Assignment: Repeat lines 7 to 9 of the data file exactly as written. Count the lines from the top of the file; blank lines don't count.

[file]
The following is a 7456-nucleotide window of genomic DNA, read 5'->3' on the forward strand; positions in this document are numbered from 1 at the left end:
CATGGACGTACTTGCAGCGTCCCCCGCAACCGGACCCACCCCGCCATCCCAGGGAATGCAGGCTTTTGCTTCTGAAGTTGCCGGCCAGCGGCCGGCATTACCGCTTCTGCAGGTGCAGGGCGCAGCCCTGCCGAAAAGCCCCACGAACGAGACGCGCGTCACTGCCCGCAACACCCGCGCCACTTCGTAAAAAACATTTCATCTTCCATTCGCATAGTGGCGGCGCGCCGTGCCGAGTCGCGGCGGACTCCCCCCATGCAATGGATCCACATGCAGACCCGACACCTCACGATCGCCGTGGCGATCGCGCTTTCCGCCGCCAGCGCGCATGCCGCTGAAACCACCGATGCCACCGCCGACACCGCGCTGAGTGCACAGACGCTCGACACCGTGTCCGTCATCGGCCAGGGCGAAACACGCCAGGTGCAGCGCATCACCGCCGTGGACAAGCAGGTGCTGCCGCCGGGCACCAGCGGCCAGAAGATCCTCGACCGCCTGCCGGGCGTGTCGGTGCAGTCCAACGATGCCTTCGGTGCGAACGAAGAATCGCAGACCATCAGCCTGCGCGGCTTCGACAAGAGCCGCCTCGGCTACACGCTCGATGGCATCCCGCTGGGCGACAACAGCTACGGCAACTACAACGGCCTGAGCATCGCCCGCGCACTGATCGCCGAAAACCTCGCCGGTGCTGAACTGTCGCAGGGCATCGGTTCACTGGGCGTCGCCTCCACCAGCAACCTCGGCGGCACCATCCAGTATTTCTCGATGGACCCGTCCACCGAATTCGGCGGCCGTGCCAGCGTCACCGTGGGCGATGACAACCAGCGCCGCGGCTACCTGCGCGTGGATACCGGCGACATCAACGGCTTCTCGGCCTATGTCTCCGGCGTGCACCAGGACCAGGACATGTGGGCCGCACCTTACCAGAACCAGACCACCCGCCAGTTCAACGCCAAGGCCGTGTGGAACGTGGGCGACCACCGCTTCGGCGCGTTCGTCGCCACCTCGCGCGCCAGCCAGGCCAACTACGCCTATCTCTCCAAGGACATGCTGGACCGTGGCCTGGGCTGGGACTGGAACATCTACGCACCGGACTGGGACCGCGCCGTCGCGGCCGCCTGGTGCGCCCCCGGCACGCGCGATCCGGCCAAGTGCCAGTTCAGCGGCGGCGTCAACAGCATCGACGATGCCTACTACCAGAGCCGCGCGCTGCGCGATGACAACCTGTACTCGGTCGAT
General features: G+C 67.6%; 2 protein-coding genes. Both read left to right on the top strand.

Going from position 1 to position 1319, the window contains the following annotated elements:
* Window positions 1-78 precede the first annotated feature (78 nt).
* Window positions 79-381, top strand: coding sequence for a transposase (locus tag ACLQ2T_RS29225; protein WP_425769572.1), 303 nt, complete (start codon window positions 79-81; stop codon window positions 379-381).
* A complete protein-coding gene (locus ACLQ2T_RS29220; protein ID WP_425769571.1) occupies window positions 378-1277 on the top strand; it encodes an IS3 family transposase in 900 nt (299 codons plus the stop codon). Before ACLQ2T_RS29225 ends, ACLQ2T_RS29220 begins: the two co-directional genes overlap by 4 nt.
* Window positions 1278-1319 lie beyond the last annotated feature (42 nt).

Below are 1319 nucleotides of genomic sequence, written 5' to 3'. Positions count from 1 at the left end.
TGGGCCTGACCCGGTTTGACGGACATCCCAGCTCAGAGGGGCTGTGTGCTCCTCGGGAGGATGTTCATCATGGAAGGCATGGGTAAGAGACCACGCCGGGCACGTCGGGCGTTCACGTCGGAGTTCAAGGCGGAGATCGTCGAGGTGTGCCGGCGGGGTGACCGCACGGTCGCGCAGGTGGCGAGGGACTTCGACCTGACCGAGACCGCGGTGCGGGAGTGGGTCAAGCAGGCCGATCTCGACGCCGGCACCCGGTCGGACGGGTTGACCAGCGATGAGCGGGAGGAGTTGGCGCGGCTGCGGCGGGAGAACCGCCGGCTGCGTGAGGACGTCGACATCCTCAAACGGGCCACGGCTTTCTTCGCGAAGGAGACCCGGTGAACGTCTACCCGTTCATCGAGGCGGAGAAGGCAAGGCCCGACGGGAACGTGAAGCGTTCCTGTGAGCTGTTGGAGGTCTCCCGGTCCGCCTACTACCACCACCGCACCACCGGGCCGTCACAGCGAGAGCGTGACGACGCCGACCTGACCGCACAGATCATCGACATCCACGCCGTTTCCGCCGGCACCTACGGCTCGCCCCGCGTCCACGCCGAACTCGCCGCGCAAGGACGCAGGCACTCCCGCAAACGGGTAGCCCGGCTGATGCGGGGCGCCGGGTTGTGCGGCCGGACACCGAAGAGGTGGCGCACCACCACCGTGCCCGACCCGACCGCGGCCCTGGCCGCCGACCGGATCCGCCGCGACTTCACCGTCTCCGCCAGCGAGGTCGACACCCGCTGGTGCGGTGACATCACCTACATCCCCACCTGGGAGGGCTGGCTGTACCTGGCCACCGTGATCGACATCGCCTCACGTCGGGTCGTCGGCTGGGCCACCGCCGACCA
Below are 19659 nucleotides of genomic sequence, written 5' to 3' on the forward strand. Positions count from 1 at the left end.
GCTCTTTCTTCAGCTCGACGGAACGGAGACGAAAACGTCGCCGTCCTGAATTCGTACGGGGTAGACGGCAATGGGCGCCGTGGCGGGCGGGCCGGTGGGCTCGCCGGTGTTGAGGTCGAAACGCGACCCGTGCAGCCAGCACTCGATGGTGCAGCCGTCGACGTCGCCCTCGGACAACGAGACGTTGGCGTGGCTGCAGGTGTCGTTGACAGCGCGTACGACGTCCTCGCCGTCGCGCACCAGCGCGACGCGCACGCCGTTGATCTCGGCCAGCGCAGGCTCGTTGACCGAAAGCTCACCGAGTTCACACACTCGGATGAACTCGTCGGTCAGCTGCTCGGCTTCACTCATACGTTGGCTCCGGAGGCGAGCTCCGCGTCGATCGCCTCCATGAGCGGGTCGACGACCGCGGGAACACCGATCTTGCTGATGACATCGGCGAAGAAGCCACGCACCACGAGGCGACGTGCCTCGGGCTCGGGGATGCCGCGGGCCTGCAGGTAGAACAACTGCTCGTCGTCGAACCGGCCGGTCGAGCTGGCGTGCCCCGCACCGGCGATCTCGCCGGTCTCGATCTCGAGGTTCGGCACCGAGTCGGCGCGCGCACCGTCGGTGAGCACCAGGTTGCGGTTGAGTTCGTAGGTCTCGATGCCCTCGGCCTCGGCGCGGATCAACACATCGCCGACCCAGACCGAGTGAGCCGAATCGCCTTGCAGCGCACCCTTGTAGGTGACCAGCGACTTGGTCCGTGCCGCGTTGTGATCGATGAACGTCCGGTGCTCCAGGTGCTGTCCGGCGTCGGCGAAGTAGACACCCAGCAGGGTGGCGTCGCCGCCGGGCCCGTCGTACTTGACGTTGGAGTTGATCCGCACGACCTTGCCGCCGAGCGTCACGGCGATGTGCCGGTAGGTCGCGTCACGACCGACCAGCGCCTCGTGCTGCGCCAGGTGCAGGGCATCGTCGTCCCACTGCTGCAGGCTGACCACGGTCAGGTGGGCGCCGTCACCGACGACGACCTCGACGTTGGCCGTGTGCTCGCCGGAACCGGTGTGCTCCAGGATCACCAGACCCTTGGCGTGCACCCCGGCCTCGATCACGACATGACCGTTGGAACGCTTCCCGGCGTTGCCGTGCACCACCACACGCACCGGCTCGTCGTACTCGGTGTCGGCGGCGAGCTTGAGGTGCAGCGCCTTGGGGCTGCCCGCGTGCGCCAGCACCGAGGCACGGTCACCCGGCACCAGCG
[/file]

* A complete protein-coding gene (locus ACLQ2T_RS29220; protein ID WP_425769571.1) occupies window positions 378-1277 on the top strand; it encodes an IS3 family transposase in 900 nt (299 codons plus the stop codon). Before ACLQ2T_RS29225 ends, ACLQ2T_RS29220 begins: the two co-directional genes overlap by 4 nt.
* Window positions 1278-1319 lie beyond the last annotated feature (42 nt).

Below are 1319 nucleotides of genomic sequence, written 5' to 3'. Positions count from 1 at the left end.